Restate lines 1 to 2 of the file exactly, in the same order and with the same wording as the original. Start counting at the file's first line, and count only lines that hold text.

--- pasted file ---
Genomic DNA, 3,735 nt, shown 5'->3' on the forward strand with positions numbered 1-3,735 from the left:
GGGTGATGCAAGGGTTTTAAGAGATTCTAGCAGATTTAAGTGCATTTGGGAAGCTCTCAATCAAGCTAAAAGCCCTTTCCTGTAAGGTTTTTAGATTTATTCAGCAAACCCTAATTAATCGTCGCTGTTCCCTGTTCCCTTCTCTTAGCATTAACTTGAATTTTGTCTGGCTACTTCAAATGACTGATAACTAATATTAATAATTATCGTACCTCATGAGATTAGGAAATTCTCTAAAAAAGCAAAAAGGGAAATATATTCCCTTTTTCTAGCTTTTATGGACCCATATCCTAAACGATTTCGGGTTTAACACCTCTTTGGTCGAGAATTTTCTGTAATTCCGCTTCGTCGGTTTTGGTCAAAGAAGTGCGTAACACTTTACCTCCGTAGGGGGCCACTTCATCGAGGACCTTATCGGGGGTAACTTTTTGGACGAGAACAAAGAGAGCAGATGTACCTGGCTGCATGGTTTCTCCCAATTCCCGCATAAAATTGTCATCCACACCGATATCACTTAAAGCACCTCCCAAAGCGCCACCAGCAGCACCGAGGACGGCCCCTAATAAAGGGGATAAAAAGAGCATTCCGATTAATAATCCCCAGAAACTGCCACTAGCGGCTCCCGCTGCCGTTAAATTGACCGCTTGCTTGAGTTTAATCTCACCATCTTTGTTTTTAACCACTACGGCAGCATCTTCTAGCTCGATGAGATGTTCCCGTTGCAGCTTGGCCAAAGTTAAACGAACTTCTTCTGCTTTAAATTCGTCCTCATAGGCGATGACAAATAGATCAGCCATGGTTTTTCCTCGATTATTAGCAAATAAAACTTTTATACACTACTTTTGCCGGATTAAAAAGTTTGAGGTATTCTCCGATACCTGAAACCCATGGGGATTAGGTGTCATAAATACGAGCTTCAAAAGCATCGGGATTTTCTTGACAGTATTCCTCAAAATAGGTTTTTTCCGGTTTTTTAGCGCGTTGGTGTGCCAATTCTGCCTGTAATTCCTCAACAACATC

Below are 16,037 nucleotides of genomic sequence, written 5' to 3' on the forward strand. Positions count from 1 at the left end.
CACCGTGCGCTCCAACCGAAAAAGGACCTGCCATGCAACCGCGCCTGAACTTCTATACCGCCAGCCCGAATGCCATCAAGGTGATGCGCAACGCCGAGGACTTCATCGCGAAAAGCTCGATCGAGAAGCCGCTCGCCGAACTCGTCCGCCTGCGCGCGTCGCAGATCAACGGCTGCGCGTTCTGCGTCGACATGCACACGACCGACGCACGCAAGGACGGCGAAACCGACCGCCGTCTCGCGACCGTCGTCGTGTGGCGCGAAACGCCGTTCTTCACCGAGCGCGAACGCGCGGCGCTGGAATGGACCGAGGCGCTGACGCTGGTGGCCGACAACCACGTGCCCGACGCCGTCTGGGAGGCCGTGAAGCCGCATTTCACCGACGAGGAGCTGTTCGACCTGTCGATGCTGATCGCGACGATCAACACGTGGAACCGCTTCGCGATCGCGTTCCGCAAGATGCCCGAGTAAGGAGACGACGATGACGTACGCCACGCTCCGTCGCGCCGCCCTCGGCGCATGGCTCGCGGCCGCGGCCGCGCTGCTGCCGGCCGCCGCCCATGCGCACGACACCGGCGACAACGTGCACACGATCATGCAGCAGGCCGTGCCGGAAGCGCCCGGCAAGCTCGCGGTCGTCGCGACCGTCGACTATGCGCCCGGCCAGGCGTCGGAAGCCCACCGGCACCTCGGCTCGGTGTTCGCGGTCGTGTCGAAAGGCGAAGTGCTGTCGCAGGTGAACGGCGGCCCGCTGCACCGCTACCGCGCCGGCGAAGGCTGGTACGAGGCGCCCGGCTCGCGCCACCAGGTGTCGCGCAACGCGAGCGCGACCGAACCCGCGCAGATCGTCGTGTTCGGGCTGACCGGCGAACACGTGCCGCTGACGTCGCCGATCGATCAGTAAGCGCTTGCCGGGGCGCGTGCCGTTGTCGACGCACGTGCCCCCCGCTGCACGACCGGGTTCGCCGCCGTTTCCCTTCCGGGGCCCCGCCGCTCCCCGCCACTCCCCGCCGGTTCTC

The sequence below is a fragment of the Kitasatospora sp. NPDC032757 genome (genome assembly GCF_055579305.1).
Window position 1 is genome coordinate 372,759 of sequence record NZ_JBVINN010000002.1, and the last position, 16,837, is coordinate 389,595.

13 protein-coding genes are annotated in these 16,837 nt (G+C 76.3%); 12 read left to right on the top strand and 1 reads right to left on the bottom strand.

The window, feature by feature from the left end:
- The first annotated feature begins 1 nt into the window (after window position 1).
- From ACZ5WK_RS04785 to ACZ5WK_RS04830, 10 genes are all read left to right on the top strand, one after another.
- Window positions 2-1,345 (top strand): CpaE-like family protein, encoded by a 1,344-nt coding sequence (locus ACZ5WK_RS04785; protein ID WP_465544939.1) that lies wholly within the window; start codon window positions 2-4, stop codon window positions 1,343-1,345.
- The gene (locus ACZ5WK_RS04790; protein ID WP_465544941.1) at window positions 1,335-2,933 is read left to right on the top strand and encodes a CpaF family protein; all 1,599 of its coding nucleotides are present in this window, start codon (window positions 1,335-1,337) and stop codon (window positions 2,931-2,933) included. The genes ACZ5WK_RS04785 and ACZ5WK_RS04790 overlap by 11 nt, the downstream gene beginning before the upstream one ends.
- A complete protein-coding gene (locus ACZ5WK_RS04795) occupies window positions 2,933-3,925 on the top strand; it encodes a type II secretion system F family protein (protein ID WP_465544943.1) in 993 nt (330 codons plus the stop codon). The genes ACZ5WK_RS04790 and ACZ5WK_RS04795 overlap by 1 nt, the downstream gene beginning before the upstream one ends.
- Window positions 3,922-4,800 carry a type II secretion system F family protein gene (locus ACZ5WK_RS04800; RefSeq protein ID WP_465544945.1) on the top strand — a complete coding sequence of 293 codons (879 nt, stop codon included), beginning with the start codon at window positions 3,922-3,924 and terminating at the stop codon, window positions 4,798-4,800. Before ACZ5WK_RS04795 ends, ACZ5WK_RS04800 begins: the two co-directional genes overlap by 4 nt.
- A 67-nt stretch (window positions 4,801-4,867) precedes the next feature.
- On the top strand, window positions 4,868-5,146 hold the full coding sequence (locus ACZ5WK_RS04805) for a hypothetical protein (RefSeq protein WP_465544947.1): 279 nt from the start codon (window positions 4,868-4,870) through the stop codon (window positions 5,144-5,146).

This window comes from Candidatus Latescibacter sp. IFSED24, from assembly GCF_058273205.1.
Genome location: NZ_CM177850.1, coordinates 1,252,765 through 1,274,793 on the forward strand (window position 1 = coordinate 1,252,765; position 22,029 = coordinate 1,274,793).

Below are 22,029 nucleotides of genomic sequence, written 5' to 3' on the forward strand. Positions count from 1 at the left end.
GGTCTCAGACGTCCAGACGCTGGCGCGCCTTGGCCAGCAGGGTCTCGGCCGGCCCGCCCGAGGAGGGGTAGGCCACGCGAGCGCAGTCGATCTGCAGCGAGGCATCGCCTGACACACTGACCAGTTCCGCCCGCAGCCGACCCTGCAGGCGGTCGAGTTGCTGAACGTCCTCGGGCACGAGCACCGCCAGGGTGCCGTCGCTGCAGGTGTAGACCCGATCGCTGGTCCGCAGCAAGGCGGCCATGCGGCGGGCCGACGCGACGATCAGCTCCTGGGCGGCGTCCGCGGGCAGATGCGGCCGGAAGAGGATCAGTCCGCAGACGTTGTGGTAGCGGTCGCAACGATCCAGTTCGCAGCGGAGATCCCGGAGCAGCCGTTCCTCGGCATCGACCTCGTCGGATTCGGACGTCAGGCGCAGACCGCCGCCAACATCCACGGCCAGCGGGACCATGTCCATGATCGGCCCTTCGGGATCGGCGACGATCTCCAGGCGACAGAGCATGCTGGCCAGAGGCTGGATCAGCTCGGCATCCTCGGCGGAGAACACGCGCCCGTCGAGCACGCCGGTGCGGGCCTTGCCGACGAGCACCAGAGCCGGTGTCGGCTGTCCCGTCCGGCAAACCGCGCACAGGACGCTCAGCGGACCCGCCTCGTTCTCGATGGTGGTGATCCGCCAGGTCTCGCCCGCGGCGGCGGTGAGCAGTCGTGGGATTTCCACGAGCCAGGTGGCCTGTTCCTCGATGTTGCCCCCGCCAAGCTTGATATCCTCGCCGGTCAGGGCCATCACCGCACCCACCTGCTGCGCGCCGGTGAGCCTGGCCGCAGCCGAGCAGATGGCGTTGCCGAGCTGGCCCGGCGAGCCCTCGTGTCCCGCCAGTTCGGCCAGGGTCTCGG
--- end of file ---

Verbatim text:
Genomic DNA, 3,735 nt, shown 5'->3' on the forward strand with positions numbered 1-3,735 from the left:
GGGTGATGCAAGGGTTTTAAGAGATTCTAGCAGATTTAAGTGCATTTGGGAAGCTCTCAATCAAGCTAAAAGCCCTTTCCTGTAAGGTTTTTAGATTTATTCAGCAAACCCTAATTAATCGTCGCTGTTCCCTGTTCCCTTCTCTTAGCATTAACTTGAATTTTGTCTGGCTACTTCAAATGACTGATAACTAATATTAATAATTATCGTACCTCATGAGATTAGGAAATTCTCTAAAAAAGCAAAAAGGGAAATATATTCCCTTTTTCTAGCTTTTATGGACCCATATCCTAAACGATTTCGGGTTTAACACCTCTTTGGTCGAGAATTTTCTGTAATTCCGCTTCGTCGGTTTTGGTCAAAGAAGTGCGTAACACTTTACCTCCGTAGGGGGCCACTTCATCGAGGACCTTATCGGGGGTAACTTTTTGGACGAGAACAAAGAGAGCAGATGTACCTGGCTGCATGGTTTCTCCCAATTCCCGCATAAAATTGTCATCCACACCGATATCACTTAAAGCACCTCCCAAAGCGCCACCAGCAGCACCGAGGACGGCCCCTAATAAAGGGGATAAAAAGAGCATTCCGATTAATAATCCCCAGAAACTGCCACTAGCGGCTCCCGCTGCCGTTAAATTGACCGCTTGCTTGAGTTTAATCTCACCATCTTTGTTTTTAACCACTACGGCAGCATCTTCTAGCTCGATGAGATGTTCCCGTTGCAGCTTGGCCAAAGTTAAACGAACTTCTTCTGCTTTAAATTCGTCCTCATAGGCGATGACAAATAGATCAGCCATGGTTTTTCCTCGATTATTAGCAAATAAAACTTTTATACACTACTTTTGCCGGATTAAAAAGTTTGAGGTATTCTCCGATACCTGAAACCCATGGGGATTAGGTGTCATAAATACGAGCTTCAAAAGCATCGGGATTTTCTTGACAGTATTCCTCAAAATAGGTTTTTTCCGGTTTTTTAGCGCGTTGGTGTGCCAATTCTGCCTGTAATTCCTCAACAACATC